Initially perceived as a marginal player in an unimportant trade, Tony Scott replaced Bake McBride in center field for the Cardinals and was their most prominent starter at that position until Willie McGee claimed the role.
Though Scott got his chance with the Cardinals because of his connections to Vern Rapp, it was under another manager, Ken Boyer, with whom Scott had his best St. Louis season.
Forty years ago, on Nov. 8, 1976, the Cardinals traded pitchers Bill Grief and Angel Torres and outfielder Sam Mejias to the Expos for pitcher Steve Dunning, infielder Pat Scanlon and Scott.
Underwhelmed by the transaction, Dick Kaegel of the St. Louis Post-Dispatch wrote, “On the surface, it looks like one of those meaningless exchanges of baseball bodies, a deal that could hurt both clubs.”
Dunning, Scanlon and Scott all had played in 1976 for Rapp, who managed Denver, the Class AAA club of the Expos.
In comments to The Sporting News, Scott said of Rapp, “He handles players right. He always gives people a fair shot. He made a winner out of everybody. It was a great experience to play for him.”
After the 1976 season, Rapp was chosen by the Cardinals to replace Red Schoendienst as manager.
On Rapp’s recommendation, Cardinals general manager Bing Devine made the trade for Dunning, Scanlon and Scott.
Devine said the key player for St. Louis was Dunning, a right-handed reliever who had been a first-round choice of the Indians in the 1970 draft. Dunning, 27, split the 1976 season between the Expos (2-6, 414 ERA) and Denver (3-0, 2.74 ERA).
The Cardinals hoped Scanlon could provide pop as a pinch-hitter. Scanlon, 24, hit .308 with 18 home runs for Denver in 1976.
Scott, 25, seemed the least likely to fit in with the 1977 Cardinals, who were flush with outfielders such as McBride, Lou Brock, Hector Cruz, Jerry Mumphrey and Mike Anderson.
McBride, who won the National League Rookie of the Year Award in 1974, had been limited to 64 starts in center field for the 1976 Cardinals because of knee surgery, but he was expected to be recovered in 1977.
Scott, a switch-hitter, had batted .182 with the 1975 Expos after having spent parts of the 1973 and 1974 seasons with them. At Denver in 1976, Scott batted .311 with 21 doubles, 18 stolen bases and an on-base percentage of .361.
Regarding Scott’s play in center, Rapp said, “Denver has one of the larger fields in baseball. Tony had a lot of room to run and he did a good job.”
Unimpressed, Ian MacDonald of The Sporting News wrote, “The Expos were in the market for a good defensive outfielder and they feel that they may have their man in Mejias.”
Scott played in the Puerto Rican Winter League after his trade to the Cardinals and established a single-season record with 25 stolen bases, including three steals of home.
After a strong spring training, Scott opened the 1977 season as a Cardinals reserve outfielder. The starters were Brock in left, McBride in center and Cruz in right.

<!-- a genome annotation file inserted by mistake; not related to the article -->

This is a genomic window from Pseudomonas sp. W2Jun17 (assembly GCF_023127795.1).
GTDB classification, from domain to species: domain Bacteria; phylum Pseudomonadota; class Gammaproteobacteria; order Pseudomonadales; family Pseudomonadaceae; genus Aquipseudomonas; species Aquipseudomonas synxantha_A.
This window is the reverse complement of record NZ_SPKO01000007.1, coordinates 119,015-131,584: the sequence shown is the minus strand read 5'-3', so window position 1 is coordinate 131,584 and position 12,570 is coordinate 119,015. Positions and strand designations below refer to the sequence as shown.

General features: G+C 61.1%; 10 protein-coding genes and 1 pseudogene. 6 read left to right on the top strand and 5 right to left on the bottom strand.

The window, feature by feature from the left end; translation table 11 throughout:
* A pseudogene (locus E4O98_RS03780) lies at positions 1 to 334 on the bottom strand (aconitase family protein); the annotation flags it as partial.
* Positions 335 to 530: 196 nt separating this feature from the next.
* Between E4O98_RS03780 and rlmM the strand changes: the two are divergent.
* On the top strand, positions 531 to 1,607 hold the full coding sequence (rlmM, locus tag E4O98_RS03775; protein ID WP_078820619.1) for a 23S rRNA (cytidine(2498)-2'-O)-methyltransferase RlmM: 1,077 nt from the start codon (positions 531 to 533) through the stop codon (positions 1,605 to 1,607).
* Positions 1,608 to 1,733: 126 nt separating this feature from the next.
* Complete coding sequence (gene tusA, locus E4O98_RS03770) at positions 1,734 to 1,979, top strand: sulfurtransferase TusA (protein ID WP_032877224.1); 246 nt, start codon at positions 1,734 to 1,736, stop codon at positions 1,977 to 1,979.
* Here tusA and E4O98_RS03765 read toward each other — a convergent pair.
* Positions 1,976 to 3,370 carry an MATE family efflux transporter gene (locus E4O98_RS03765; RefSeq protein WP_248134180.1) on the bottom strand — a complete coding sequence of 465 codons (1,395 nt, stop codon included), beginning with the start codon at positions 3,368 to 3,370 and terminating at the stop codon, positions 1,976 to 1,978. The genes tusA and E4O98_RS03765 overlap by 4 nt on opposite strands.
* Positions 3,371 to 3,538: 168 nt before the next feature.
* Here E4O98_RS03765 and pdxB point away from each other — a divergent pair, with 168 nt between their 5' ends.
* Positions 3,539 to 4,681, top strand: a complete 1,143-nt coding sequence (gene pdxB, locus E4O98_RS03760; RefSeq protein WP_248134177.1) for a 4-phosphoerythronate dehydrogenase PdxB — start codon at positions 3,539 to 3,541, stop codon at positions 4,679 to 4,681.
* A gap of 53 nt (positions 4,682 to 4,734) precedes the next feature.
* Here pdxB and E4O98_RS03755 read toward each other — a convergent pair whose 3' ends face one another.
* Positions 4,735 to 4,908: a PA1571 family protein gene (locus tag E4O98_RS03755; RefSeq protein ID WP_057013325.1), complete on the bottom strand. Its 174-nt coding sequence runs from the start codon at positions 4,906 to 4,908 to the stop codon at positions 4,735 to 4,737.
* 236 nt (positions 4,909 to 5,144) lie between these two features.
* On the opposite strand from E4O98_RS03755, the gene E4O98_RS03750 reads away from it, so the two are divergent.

Neither Dunning nor Scanlon would play for the Cardinals.
Scott sizzled from the start. He batted .357 (10-for-28) in April and .355 (27-for-76) in May.
Meanwhile, McBride, hampered by a shoulder injury, was feuding with Rapp, who had banned his players from growing long hair or facial hair.
In The Sporting News, Neal Russo wrote, “Rapp was not on the greatest of terms with McBride. It was Bake who became the first to defy the new manager on his hair code.”
On June 15, 1977, the Cardinals traded McBride to the Phillies and made Scott the center field starter. McBride, who had hit .300 or better in each of his first four seasons (1973-76) with the Cardinals, was batting .262 when traded. Scott had a .331 batting average.
Scott finished the 1977 season with a .291 batting mark, 16 doubles and 13 stolen bases in 95 games.
Scott opened the 1978 season as the Cardinals’ starting center fielder. In April, Rapp was fired and replaced by Boyer. A month later, the Cardinals acquired George Hendrick from the Padres and made him their everyday center fielder. Scott hit .228 in 96 games.
In 1979, Boyer moved Hendrick to right field and reinserted Scott at center field. Scott responded with a solid season: .259 batting average, 152 hits in 153 games, 22 doubles, 10 triples, 68 RBI (including eight sacrifice flies) and 37 stolen bases. Scott also ranked first among NL center fielders in assists (13) and third in putouts (398).
Scott again was the Cardinals’ starting center fielder in 1980 _ he ranked first among NL center fielders in fielding percentage at .997 _ and at the beginning of 1981.
On June 7, 1981, the Cardinals traded Scott to the Astros for pitcher Joaquin Andujar. The following year, McGee emerged as the Cardinals’ everyday center fielder. McGee and Andujar played prominent roles in helping the 1982 Cardinals to a World Series championship.
In five seasons (1977-81) with the Cardinals, Scott batted .255.
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